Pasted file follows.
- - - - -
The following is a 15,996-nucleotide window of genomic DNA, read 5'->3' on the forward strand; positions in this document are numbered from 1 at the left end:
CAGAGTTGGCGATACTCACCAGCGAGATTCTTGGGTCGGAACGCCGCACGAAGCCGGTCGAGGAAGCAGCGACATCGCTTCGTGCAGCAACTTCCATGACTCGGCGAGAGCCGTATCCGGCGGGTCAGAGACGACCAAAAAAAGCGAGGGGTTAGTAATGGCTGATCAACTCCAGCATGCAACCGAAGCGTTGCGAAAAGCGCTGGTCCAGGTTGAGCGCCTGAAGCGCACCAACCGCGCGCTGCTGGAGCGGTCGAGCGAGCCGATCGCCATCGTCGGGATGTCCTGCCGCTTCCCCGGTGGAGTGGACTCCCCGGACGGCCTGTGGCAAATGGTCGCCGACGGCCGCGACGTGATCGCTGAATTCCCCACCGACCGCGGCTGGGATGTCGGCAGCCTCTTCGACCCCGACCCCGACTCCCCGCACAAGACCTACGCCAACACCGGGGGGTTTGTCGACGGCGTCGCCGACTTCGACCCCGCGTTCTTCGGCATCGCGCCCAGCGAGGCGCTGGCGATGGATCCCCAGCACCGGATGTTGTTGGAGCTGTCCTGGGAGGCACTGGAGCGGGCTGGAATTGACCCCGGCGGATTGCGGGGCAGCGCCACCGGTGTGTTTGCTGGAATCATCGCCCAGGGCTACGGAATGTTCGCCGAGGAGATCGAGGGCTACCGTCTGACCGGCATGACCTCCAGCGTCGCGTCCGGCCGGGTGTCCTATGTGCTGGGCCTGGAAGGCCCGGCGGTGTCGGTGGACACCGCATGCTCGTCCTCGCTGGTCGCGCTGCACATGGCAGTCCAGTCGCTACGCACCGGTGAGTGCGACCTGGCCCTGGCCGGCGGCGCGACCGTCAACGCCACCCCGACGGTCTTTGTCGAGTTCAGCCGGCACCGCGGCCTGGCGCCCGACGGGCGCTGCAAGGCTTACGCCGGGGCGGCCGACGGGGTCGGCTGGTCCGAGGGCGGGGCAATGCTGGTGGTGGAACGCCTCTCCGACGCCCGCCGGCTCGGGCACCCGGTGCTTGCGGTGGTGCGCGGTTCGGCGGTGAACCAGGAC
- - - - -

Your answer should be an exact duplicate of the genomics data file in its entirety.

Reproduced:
The following is a 15,996-nucleotide window of genomic DNA, read 5'->3' on the forward strand; positions in this document are numbered from 1 at the left end:
CAGAGTTGGCGATACTCACCAGCGAGATTCTTGGGTCGGAACGCCGCACGAAGCCGGTCGAGGAAGCAGCGACATCGCTTCGTGCAGCAACTTCCATGACTCGGCGAGAGCCGTATCCGGCGGGTCAGAGACGACCAAAAAAAGCGAGGGGTTAGTAATGGCTGATCAACTCCAGCATGCAACCGAAGCGTTGCGAAAAGCGCTGGTCCAGGTTGAGCGCCTGAAGCGCACCAACCGCGCGCTGCTGGAGCGGTCGAGCGAGCCGATCGCCATCGTCGGGATGTCCTGCCGCTTCCCCGGTGGAGTGGACTCCCCGGACGGCCTGTGGCAAATGGTCGCCGACGGCCGCGACGTGATCGCTGAATTCCCCACCGACCGCGGCTGGGATGTCGGCAGCCTCTTCGACCCCGACCCCGACTCCCCGCACAAGACCTACGCCAACACCGGGGGGTTTGTCGACGGCGTCGCCGACTTCGACCCCGCGTTCTTCGGCATCGCGCCCAGCGAGGCGCTGGCGATGGATCCCCAGCACCGGATGTTGTTGGAGCTGTCCTGGGAGGCACTGGAGCGGGCTGGAATTGACCCCGGCGGATTGCGGGGCAGCGCCACCGGTGTGTTTGCTGGAATCATCGCCCAGGGCTACGGAATGTTCGCCGAGGAGATCGAGGGCTACCGTCTGACCGGCATGACCTCCAGCGTCGCGTCCGGCCGGGTGTCCTATGTGCTGGGCCTGGAAGGCCCGGCGGTGTCGGTGGACACCGCATGCTCGTCCTCGCTGGTCGCGCTGCACATGGCAGTCCAGTCGCTACGCACCGGTGAGTGCGACCTGGCCCTGGCCGGCGGCGCGACCGTCAACGCCACCCCGACGGTCTTTGTCGAGTTCAGCCGGCACCGCGGCCTGGCGCCCGACGGGCGCTGCAAGGCTTACGCCGGGGCGGCCGACGGGGTCGGCTGGTCCGAGGGCGGGGCAATGCTGGTGGTGGAACGCCTCTCCGACGCCCGCCGGCTCGGGCACCCGGTGCTTGCGGTGGTGCGCGGTTCGGCGGTGAACCAGGAC